Breeding Season: May to June. Extralimital (Central Asia, Europe).
Nest: Nests made of twigs and grasses on ground near the marshes, lakes and coastal islands.
Eggs: 3-5 eggs in a clutch.
Indian and global distribution:records (based on images):
Size: length: 81 cm. wingspan: 147 to 180 cm.
Adults: It is a large ashy-brown coloured goose with pink legs and beak, white nails and whitish margins to feathers of upperparts, flight feathers and flanks. Show frekles on the upper neck. Young/Immatures: Similar to adults, with pale beak and feet.
Similar Species in India:
(1) Greater white-fronted Goose (differs from Greylag by having broad white band in the front of the head i.e. at all the sides of base of beak, black barrings on belly and yellow legs).
(2) Lesser White-fronted Goose (differs from Greylag by having white band at the front of the head, distinct yellow-eye ring, yellow legs and smaller size).
(3) Bean Goose (differs from Greylag by having overall darker grey plumage, black beak with small yellow band, and yellow legs). This species is vagrant in India.
(4) Domestic Goose (Anser anser domesticus) is domesticated variety of Greylag goose which appears in variable colouration that may range from uniform brown to uniform grey, but lacks pink legs and beak.
Sexual, seasonal & individual variation:
There is no distinguishable individual variation or seasonal variation in this species. Sexes are alike.
Status, Habitat and Habits:
It is gregarious species that aggragates in the large flocks, often found along with Bar-headed Geese, Greater and Lesser -white fronted geese. Usually active early in the day, resting during afternoon and active again by evening.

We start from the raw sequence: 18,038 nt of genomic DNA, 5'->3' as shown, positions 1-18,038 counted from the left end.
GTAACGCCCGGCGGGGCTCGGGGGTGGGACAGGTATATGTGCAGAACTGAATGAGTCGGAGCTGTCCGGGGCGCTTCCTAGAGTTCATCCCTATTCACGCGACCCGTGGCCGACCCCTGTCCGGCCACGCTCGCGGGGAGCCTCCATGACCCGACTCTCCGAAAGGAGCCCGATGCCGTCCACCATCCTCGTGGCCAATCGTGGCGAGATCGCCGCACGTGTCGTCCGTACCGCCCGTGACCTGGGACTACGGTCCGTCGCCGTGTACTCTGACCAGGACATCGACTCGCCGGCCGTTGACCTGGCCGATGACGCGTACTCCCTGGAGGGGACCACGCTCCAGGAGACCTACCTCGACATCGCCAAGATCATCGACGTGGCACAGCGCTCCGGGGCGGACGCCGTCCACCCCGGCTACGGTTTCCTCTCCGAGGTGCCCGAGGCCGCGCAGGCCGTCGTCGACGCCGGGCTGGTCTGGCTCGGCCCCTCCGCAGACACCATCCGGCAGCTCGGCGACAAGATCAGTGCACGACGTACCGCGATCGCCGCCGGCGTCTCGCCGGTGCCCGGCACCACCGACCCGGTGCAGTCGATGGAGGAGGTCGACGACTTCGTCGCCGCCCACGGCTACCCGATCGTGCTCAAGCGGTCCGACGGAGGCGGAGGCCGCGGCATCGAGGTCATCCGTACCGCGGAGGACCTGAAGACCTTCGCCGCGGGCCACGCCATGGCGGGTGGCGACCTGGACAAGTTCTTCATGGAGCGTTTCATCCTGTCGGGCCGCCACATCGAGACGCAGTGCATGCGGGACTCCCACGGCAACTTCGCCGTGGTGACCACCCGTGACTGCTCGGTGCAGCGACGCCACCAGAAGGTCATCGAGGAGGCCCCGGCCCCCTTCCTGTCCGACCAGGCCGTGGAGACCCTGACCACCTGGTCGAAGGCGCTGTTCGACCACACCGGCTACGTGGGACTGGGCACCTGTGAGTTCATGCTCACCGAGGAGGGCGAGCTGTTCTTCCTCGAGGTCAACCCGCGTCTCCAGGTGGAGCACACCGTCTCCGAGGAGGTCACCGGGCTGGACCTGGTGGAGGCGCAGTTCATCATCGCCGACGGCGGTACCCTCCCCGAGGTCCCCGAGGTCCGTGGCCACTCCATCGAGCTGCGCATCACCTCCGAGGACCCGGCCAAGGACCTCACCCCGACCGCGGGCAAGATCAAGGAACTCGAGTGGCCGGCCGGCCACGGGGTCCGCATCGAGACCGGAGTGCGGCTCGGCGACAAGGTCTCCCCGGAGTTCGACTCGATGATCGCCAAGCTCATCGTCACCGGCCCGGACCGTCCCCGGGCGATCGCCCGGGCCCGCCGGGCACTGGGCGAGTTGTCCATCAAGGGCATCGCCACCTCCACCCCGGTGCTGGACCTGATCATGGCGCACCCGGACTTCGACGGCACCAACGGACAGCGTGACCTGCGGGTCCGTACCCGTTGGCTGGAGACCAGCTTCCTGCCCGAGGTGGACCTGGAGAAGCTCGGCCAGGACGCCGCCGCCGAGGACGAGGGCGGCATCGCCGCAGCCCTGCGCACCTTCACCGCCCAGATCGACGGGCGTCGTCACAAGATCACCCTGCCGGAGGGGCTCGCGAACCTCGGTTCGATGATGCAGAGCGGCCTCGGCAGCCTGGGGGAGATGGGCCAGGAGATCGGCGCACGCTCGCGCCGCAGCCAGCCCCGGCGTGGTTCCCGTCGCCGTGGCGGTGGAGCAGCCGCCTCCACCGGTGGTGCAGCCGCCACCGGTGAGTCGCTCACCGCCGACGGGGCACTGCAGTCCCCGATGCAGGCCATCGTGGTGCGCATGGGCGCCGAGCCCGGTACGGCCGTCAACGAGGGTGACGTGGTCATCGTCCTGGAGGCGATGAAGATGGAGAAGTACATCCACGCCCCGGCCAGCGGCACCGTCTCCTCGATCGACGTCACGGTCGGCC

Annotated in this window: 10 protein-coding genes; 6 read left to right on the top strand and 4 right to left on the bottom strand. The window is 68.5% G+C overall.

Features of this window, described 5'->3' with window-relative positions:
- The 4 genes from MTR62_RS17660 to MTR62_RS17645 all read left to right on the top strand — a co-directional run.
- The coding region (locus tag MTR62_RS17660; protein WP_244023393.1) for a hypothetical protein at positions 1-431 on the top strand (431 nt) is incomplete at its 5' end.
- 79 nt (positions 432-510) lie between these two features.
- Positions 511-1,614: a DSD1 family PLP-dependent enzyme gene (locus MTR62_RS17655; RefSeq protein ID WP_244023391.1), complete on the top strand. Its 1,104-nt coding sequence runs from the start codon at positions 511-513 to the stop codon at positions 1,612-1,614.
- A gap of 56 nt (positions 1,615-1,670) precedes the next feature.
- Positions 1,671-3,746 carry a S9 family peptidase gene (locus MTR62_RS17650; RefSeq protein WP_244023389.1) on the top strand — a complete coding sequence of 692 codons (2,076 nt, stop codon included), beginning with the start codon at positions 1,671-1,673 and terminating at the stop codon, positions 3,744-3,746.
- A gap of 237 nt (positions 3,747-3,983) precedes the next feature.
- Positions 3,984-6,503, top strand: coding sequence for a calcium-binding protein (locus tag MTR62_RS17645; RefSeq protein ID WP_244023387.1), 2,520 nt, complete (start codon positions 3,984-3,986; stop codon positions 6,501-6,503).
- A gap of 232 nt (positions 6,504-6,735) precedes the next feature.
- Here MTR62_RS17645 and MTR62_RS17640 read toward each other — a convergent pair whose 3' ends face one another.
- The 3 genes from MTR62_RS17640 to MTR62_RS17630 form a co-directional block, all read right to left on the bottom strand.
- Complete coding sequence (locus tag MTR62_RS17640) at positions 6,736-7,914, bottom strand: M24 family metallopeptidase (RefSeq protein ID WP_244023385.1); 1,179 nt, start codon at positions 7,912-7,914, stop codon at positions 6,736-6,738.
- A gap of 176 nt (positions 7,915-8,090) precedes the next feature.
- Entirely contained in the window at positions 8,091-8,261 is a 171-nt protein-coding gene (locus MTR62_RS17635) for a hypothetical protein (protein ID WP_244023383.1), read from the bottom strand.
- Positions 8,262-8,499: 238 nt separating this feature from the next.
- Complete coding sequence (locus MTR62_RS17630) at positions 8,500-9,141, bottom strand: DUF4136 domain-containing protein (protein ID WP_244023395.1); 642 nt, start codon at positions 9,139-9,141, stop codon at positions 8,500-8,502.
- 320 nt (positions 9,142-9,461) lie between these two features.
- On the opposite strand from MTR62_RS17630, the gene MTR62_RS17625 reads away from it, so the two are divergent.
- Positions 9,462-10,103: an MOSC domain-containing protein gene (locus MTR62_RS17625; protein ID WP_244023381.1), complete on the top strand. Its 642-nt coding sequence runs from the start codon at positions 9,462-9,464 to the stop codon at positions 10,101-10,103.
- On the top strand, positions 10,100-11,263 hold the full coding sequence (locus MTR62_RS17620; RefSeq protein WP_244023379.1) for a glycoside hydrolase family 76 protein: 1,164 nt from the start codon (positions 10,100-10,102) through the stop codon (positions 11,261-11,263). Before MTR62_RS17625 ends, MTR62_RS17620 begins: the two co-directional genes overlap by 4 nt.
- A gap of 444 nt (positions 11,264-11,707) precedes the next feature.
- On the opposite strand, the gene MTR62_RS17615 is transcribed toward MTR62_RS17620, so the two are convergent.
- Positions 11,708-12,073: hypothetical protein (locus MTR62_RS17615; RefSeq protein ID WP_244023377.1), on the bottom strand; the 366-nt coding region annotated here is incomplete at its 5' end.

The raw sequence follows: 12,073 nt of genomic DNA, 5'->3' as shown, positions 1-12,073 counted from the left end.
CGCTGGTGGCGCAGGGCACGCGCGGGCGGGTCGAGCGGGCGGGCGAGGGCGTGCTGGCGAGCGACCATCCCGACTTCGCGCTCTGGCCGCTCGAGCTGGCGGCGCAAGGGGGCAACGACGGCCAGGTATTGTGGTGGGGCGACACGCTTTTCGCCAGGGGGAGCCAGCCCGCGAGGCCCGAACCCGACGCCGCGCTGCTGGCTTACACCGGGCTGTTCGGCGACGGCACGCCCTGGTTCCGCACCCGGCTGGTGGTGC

Foraging Behaviour: Diet is largely herbivorous, feeding on grasses and sometimes feeding on small crustaceans, amphibians, molluscs and fishes.
Call/Song: Loud, harsh nasal honking gag-gag-gag or aang-aang-gag-ung-ung
Migration Status: Strongly Migratory, migrating in India mainly in the northern regions.
IUCN Status: Least Concern.
1. Rasmussen, P. C., and J. C. Anderton. 2005. Birds of South Asia: The Ripley Guide. Washington, DC.
2. Ali, S., and S. D. Ripley. 1978. Handbook of the Birds of India and Pakistan: Together with those of Nepal, Sikkim, Bhutan and Ceylon (Vol. 1). Oxford University Press.
3. Stuart Baker, E. C. 1933. The Nidification of Birds of the Indian Empire. Taylor And Francis.
Cite this page along with its URL as: Bayani, A. 2023. Anser anser (Linnaeus, 1758) – Greylag Goose. Satose, V., A. Bayani, V. Ramachandran, P. Roy, and K. Kunte (Chief Editors). Birds of India, v. 2.17. Indian Foundation for Butterflies. http://www.birdsofindia.org/sp/681/Anser-anser
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